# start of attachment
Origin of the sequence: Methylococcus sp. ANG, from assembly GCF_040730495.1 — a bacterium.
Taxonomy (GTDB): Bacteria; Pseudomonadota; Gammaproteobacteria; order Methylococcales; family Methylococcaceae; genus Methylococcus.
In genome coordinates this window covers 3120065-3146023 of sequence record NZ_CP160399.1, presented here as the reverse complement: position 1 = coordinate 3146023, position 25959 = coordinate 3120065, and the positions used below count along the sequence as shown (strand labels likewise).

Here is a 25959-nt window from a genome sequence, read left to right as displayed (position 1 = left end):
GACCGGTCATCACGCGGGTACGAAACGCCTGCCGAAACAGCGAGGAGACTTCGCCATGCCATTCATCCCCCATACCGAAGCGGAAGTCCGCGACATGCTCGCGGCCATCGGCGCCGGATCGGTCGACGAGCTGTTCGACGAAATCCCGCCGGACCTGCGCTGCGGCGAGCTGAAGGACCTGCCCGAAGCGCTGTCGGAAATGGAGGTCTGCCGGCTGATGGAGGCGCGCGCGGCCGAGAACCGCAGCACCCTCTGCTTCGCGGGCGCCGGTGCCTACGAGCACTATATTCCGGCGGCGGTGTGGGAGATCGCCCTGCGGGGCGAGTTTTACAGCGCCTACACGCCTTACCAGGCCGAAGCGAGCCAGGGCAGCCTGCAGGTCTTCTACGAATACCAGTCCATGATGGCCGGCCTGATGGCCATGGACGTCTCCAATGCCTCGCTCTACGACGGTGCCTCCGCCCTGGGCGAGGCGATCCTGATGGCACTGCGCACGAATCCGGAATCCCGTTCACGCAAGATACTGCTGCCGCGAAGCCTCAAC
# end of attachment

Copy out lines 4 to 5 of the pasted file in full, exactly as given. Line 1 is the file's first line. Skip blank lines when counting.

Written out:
Here is a 25959-nt window from a genome sequence, read left to right as displayed (position 1 = left end):
GACCGGTCATCACGCGGGTACGAAACGCCTGCCGAAACAGCGAGGAGACTTCGCCATGCCATTCATCCCCCATACCGAAGCGGAAGTCCGCGACATGCTCGCGGCCATCGGCGCCGGATCGGTCGACGAGCTGTTCGACGAAATCCCGCCGGACCTGCGCTGCGGCGAGCTGAAGGACCTGCCCGAAGCGCTGTCGGAAATGGAGGTCTGCCGGCTGATGGAGGCGCGCGCGGCCGAGAACCGCAGCACCCTCTGCTTCGCGGGCGCCGGTGCCTACGAGCACTATATTCCGGCGGCGGTGTGGGAGATCGCCCTGCGGGGCGAGTTTTACAGCGCCTACACGCCTTACCAGGCCGAAGCGAGCCAGGGCAGCCTGCAGGTCTTCTACGAATACCAGTCCATGATGGCCGGCCTGATGGCCATGGACGTCTCCAATGCCTCGCTCTACGACGGTGCCTCCGCCCTGGGCGAGGCGATCCTGATGGCACTGCGCACGAATCCGGAATCCCGTTCACGCAAGATACTGCTGCCGCGAAGCCTCAAC